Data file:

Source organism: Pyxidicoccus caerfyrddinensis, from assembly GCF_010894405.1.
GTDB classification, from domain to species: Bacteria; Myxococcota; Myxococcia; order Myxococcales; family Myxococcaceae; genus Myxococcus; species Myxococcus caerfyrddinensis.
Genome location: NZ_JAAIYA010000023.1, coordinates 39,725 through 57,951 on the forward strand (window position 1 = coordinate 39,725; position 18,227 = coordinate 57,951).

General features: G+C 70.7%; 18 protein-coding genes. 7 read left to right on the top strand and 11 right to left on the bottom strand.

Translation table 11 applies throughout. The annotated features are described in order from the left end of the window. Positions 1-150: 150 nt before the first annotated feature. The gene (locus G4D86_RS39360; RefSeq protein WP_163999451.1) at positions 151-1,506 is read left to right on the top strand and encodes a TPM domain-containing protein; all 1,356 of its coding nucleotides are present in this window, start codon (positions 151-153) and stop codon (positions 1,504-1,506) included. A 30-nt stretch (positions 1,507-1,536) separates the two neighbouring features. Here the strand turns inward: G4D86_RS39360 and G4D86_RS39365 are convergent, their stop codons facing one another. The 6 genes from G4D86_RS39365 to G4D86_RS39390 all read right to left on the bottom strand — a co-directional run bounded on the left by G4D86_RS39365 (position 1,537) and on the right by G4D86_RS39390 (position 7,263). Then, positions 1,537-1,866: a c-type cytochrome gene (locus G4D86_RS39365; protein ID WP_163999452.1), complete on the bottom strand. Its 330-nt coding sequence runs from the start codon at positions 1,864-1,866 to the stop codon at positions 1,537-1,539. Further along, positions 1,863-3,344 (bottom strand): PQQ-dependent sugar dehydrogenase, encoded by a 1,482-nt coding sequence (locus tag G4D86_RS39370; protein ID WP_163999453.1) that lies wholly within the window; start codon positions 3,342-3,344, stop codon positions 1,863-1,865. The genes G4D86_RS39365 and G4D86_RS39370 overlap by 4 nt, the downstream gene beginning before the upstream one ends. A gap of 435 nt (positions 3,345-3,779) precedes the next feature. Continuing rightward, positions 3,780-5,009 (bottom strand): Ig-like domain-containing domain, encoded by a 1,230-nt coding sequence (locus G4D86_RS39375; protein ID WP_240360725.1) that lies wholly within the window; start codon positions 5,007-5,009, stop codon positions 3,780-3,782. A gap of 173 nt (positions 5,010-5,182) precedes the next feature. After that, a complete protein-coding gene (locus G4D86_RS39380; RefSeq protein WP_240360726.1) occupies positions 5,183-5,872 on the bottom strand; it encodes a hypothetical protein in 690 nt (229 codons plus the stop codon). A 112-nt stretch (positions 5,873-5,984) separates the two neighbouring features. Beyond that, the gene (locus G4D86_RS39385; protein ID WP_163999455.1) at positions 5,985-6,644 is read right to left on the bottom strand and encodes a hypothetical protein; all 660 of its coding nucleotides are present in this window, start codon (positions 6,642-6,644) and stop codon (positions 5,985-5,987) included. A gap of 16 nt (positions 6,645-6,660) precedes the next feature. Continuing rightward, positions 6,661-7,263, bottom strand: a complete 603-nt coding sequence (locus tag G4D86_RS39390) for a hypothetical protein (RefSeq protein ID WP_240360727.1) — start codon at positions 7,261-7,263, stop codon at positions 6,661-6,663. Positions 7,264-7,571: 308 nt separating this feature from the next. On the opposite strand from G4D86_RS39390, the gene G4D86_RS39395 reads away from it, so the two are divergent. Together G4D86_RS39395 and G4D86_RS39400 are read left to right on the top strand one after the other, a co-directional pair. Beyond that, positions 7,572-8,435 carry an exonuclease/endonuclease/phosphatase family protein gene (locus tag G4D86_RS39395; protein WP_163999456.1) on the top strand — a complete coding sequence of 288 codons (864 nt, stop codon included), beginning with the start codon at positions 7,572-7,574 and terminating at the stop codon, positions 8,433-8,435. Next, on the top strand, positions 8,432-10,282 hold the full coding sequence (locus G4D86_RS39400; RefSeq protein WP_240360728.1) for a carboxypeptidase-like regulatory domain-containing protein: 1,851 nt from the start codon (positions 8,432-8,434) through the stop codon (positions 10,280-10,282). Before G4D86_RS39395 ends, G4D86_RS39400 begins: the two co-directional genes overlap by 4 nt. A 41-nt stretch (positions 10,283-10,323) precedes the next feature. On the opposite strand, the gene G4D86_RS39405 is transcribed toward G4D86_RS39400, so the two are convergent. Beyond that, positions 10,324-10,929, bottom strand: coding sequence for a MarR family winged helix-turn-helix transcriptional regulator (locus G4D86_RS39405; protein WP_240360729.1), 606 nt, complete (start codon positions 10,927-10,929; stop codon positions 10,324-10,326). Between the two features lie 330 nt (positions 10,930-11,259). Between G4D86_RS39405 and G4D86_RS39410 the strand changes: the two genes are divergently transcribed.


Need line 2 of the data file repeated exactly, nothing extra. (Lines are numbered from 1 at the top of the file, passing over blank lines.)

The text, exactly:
GTDB classification, from domain to species: Bacteria; Myxococcota; Myxococcia; order Myxococcales; family Myxococcaceae; genus Myxococcus; species Myxococcus caerfyrddinensis.